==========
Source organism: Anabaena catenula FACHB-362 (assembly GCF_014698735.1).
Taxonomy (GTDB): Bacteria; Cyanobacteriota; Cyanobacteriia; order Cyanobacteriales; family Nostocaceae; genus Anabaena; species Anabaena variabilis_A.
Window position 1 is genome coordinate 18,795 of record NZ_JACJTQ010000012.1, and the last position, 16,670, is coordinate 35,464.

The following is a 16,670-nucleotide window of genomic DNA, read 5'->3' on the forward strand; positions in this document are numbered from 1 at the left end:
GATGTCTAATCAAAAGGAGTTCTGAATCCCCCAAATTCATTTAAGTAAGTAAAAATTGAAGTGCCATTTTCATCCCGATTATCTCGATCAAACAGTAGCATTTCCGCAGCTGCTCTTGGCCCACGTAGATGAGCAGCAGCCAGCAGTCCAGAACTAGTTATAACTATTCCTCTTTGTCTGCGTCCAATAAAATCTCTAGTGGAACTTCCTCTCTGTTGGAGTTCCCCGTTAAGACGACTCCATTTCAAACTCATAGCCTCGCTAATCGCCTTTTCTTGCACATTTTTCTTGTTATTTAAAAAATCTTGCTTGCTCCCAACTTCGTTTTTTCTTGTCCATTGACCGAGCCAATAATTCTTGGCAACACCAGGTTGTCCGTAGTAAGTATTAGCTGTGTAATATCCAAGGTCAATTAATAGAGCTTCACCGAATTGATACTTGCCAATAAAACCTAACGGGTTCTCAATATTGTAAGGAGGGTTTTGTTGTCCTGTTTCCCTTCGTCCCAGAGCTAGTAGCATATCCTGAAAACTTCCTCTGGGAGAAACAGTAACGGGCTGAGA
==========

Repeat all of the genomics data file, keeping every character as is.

Source organism: Anabaena catenula FACHB-362 (assembly GCF_014698735.1).
Taxonomy (GTDB): Bacteria; Cyanobacteriota; Cyanobacteriia; order Cyanobacteriales; family Nostocaceae; genus Anabaena; species Anabaena variabilis_A.
Window position 1 is genome coordinate 18,795 of record NZ_JACJTQ010000012.1, and the last position, 16,670, is coordinate 35,464.

The following is a 16,670-nucleotide window of genomic DNA, read 5'->3' on the forward strand; positions in this document are numbered from 1 at the left end:
GATGTCTAATCAAAAGGAGTTCTGAATCCCCCAAATTCATTTAAGTAAGTAAAAATTGAAGTGCCATTTTCATCCCGATTATCTCGATCAAACAGTAGCATTTCCGCAGCTGCTCTTGGCCCACGTAGATGAGCAGCAGCCAGCAGTCCAGAACTAGTTATAACTATTCCTCTTTGTCTGCGTCCAATAAAATCTCTAGTGGAACTTCCTCTCTGTTGGAGTTCCCCGTTAAGACGACTCCATTTCAAACTCATAGCCTCGCTAATCGCCTTTTCTTGCACATTTTTCTTGTTATTTAAAAAATCTTGCTTGCTCCCAACTTCGTTTTTTCTTGTCCATTGACCGAGCCAATAATTCTTGGCAACACCAGGTTGTCCGTAGTAAGTATTAGCTGTGTAATATCCAAGGTCAATTAATAGAGCTTCACCGAATTGATACTTGCCAATAAAACCTAACGGGTTCTCAATATTGTAAGGAGGGTTTTGTTGTCCTGTTTCCCTTCGTCCCAGAGCTAGTAGCATATCCTGAAAACTTCCTCTGGGAGAAACAGTAACGGGCTGAGA